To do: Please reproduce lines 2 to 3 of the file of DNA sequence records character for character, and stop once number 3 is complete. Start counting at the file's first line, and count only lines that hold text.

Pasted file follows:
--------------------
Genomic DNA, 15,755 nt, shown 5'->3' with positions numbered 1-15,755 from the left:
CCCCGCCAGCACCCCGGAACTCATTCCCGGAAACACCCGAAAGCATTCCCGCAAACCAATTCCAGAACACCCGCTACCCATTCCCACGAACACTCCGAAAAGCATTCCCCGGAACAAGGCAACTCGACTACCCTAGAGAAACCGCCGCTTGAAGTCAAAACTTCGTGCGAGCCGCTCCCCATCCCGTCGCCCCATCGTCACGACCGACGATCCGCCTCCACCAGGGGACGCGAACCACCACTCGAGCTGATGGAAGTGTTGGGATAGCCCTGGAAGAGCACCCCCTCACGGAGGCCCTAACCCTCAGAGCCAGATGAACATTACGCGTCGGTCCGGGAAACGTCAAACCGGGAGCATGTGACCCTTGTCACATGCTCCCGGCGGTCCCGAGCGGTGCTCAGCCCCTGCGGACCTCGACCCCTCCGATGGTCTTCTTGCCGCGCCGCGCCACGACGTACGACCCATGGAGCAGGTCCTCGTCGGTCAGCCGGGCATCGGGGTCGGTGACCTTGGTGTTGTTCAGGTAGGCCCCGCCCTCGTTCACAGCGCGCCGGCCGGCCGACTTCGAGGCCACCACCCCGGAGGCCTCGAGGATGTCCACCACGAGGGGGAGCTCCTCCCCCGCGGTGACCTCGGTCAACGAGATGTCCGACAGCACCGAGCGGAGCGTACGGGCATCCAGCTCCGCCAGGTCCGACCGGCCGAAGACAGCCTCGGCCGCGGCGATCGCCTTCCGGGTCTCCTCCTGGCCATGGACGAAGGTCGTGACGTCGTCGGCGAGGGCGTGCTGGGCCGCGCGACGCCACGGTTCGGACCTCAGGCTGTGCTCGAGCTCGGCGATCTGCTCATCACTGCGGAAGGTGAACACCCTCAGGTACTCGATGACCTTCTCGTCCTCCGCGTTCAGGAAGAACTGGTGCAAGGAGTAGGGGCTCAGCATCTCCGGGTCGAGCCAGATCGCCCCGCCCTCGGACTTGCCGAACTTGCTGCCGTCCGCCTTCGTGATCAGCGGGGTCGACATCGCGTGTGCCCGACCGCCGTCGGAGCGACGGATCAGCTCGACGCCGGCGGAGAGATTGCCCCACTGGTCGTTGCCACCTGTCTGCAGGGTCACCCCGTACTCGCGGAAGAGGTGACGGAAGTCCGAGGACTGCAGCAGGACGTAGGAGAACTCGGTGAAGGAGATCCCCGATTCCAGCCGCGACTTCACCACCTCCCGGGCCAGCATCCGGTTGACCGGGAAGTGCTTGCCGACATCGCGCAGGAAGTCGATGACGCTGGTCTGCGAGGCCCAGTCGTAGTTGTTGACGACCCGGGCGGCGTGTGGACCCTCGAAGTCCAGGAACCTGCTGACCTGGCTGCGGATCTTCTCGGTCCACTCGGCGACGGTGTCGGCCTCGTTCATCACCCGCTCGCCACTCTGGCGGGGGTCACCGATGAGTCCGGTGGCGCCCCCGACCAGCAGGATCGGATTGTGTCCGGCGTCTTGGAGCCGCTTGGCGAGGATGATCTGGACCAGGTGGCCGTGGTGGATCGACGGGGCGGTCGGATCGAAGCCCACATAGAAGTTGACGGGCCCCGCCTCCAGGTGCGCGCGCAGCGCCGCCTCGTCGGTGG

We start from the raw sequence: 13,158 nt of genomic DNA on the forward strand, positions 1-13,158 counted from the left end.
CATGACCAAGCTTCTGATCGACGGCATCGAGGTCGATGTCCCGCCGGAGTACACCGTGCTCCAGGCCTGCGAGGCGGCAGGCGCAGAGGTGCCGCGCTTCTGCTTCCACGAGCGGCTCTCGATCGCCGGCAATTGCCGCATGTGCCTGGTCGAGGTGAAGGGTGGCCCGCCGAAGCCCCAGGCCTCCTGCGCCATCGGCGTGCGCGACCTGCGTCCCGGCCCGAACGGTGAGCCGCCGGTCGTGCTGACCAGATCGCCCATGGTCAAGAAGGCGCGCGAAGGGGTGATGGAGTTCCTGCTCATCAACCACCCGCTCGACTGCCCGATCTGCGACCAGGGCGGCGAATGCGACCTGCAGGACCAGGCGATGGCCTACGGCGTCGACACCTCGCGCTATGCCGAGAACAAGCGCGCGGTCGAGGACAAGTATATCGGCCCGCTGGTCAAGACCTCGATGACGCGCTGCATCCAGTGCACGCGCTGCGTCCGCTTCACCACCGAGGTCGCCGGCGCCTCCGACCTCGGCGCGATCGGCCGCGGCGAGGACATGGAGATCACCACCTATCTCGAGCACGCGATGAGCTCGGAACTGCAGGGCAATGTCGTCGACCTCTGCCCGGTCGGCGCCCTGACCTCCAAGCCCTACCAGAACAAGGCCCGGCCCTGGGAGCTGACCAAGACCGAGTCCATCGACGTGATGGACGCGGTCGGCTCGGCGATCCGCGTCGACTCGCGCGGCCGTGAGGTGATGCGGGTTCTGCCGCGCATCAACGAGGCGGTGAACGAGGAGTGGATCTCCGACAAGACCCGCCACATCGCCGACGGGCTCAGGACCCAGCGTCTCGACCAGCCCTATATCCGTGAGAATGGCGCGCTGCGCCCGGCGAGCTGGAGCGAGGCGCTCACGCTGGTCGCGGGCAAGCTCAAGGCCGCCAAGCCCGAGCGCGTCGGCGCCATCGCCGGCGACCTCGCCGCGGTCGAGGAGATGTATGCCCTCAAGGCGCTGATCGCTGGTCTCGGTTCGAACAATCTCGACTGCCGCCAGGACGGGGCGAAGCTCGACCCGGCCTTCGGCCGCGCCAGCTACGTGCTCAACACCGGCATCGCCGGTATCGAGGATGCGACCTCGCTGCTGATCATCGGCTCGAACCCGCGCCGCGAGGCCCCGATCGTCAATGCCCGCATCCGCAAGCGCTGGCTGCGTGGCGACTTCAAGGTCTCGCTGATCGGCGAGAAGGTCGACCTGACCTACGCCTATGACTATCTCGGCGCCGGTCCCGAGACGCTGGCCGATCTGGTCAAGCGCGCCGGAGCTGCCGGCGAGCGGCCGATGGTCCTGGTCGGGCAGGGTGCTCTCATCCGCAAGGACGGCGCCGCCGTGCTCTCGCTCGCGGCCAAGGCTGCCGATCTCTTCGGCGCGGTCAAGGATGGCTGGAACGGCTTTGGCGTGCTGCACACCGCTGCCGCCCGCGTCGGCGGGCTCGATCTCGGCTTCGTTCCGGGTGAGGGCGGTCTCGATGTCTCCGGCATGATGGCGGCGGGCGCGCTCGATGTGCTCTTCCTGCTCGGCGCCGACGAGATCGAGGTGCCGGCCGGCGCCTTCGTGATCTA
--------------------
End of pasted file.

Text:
CCCCGCCAGCACCCCGGAACTCATTCCCGGAAACACCCGAAAGCATTCCCGCAAACCAATTCCAGAACACCCGCTACCCATTCCCACGAACACTCCGAAAAGCATTCCCCGGAACAAGGCAACTCGACTACCCTAGAGAAACCGCCGCTTGAAGTCAAAACTTCGTGCGAGCCGCTCCCCATCCCGTCGCCCCATCGTCACGACCGACGATCCGCCTCCACCAGGGGACGCGAACCACCACTCGAGCTGATGGAAGTGTTGGGATAGCCCTGGAAGAGCACCCCCTCACGGAGGCCCTAACCCTCAGAGCCAGATGAACATTACGCGTCGGTCCGGGAAACGTCAAACCGGGAGCATGTGACCCTTGTCACATGCTCCCGGCGGTCCCGAGCGGTGCTCAGCCCCTGCGGACCTCGACCCCTCCGATGGTCTTCTTGCCGCGCCGCGCCACGACGTACGACCCATGGAGCAGGTCCTCGTCGGTCAGCCGGGCATCGGGGTCGGTGACCTTGGTGTTGTTCAGGTAGGCCCCGCCCTCGTTCACAGCGCGCCGGCCGGCCGACTTCGAGGCCACCACCCCGGAGGCCTCGAGGATGTCCACCACGAGGGGGAGCTCCTCCCCCGCGGTGACCTCGGTCAACGAGATGTCCGACAGCACCGAGCGGAGCGTACGGGCATCCAGCTCCGCCAGGTCCGACCGGCCGAAGACAGCCTCGGCCGCGGCGATCGCCTTCCGGGTCTCCTCCTGGCCATGGACGAAGGTCGTGACGTCGTCGGCGAGGGCGTGCTGGGCCGCGCGACGCCACGGTTCGGACCTCAGGCTGTGCTCGAGCTCGGCGATCTGCTCATCACTGCGGAAGGTGAACACCCTCAGGTACTCGATGACCTTCTCGTCCTCCGCGTTCAGGAAGAACTGGTGCAAGGAGTAGGGGCTCAGCATCTCCGGGTCGAGCCAGATCGCCCCGCCCTCGGACTTGCCGAACTTGCTGCCGTCCGCCTTCGTGATCAGCGGGGTCGACATCGCGTGTGCCCGACCGCCGTCGGAGCGACGGATCAGCTCGACGCCGGCGGAGAGATTGCCCCACTGGTCGTTGCCACCTGTCTGCAGGGTCACCCCGTACTCGCGGAAGAGGTGACGGAAGTCCGAGGACTGCAGCAGGACGTAGGAGAACTCGGTGAAGGAGATCCCCGATTCCAGCCGCGACTTCACCACCTCCCGGGCCAGCATCCGGTTGACCGGGAAGTGCTTGCCGACATCGCGCAGGAAGTCGATGACGCTGGTCTGCGAGGCCCAGTCGTAGTTGTTGACGACCCGGGCGGCGTGTGGACCCTCGAAGTCCAGGAACCTGCTGACCTGGCTGCGGATCTTCTCGGTCCACTCGGCGACGGTGTCGGCCTCGTTCATCACCCGCTCGCCACTCTGGCGGGGGTCACCGATGAGTCCGGTGGCGCCCCCGACCAGCAGGATCGGATTGTGTCCGGCGTCTTGGAGCCGCTTGGCGAGGATGATCTGGACCAGGTGGCCGTGGTGGATCGACGGGGCGGTCGGATCGAAGCCCACATAGAAGTTGACGGGCCCCGCCTCCAGGTGCGCGCGCAGCGCCGCCTCGTCGGTGG

We start from the raw sequence: 13,158 nt of genomic DNA on the forward strand, positions 1-13,158 counted from the left end.